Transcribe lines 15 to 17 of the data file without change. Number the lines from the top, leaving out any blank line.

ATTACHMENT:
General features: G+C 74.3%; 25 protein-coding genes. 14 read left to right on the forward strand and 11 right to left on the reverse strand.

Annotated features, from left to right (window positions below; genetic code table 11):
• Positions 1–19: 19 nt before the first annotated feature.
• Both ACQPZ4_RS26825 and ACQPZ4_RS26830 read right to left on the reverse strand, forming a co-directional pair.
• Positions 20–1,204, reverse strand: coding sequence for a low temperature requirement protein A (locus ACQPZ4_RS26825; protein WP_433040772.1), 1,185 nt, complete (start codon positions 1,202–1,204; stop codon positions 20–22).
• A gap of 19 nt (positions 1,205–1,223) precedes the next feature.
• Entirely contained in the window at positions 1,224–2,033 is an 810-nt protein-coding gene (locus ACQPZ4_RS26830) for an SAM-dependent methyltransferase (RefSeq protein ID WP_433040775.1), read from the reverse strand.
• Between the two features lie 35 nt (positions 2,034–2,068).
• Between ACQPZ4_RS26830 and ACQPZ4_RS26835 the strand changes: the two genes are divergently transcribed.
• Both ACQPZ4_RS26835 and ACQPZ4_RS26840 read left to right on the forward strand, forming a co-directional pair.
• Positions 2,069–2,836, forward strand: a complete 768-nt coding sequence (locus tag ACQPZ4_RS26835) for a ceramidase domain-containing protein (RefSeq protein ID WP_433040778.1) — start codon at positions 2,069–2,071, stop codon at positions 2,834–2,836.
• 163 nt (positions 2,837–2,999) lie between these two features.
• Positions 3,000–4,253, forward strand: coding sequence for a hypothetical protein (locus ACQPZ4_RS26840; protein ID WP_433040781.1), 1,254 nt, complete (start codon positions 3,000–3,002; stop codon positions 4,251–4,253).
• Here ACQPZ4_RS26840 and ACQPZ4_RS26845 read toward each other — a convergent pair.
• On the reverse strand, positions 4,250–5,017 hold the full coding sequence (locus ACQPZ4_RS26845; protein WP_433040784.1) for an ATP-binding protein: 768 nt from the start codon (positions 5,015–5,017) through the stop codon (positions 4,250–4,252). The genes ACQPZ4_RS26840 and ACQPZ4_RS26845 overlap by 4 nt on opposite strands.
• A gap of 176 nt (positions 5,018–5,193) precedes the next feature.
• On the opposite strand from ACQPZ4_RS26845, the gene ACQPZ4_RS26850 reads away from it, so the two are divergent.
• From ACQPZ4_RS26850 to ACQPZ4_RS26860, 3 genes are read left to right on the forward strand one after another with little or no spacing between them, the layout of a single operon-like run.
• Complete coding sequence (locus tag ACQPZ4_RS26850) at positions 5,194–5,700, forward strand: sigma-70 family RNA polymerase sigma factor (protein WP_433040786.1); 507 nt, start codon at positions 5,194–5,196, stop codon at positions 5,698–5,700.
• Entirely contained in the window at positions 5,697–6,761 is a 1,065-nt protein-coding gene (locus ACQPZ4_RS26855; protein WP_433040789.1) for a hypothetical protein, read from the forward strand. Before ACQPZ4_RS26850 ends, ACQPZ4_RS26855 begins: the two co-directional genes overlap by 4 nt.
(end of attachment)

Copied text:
• On the reverse strand, positions 4,250–5,017 hold the full coding sequence (locus ACQPZ4_RS26845; protein WP_433040784.1) for an ATP-binding protein: 768 nt from the start codon (positions 5,015–5,017) through the stop codon (positions 4,250–4,252). The genes ACQPZ4_RS26840 and ACQPZ4_RS26845 overlap by 4 nt on opposite strands.
• A gap of 176 nt (positions 5,018–5,193) precedes the next feature.
• On the opposite strand from ACQPZ4_RS26845, the gene ACQPZ4_RS26850 reads away from it, so the two are divergent.